Leopoldo Torre Nilsson – Los Siete locos aka The Seven Madmen (1973)


“The Seven Madmen” draws on two novels by Roberto Arlt to show us the opulent and seedy words of Buenos Aires in the 1920s. Erdosain (Alfredo Alcon) is a failed inventor who allows himself be pressured into giving up his dreams, marrying a woman he doesn’t know, and taking up a job as a bill collector that he grows to hate. A weak man, Erdosain can’t no to anyone, including an astrologer who enlists him as one of seven members in a secret anarchist society that sets out to destroy the Plaza de Mayo, Argentina’s religious, commercial and government center.

Much of the movie takes place in the working class rooming houses, brothels and tango bars of the period’s and it also shows us the era’s political and criminal underworlds. Although this a well produced picture with good costumes and sets, there is nothing glamorous about the places shown or the people who frequent them. Erdosain’s rented rooms are as sad and depressing as the life he leads that results in his embrace of violent anarchism. Continue reading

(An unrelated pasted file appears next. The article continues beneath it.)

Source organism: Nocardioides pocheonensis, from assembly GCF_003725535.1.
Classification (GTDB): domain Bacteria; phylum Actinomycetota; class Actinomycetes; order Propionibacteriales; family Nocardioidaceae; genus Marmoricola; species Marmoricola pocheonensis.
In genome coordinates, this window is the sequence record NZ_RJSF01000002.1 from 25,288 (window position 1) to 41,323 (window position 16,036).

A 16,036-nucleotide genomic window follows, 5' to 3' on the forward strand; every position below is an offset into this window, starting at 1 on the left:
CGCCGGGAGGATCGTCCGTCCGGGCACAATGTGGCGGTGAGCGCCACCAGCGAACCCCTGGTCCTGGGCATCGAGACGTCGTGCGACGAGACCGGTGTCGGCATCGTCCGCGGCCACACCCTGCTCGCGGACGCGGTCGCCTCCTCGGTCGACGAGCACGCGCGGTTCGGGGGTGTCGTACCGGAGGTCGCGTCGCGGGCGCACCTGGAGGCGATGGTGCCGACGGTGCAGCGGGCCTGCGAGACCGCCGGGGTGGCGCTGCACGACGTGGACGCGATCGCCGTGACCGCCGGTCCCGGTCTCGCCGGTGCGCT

Leopoldo Torre Nilsson – La chica del lunes AKA Monday’s Child (1967)



In December 1965, Telsun had announced that production of the fifth movie had been postponed once again (the original postponement having been part of the February 1965 announcement). The film, to be produced by Sam Spiegel, was to highlight UN peacekeeping efforts along the India-Pakistan border, and some filming had already been completed. However, an armed conflict had erupted between the two nations over the disputed Kashmir territory (including one of the largest tank battles fought since World War II), and a Telsun spokesman announced that production would not resume while the conflict continued. Spiegel had by this time moved on to another project (the 1966 movie The Chase, starring Marlon Brando and the little-known Robert Redford, whom Spiegel had personally chosen for the movie), and as it turned out the project apparently was never restarted. Continue reading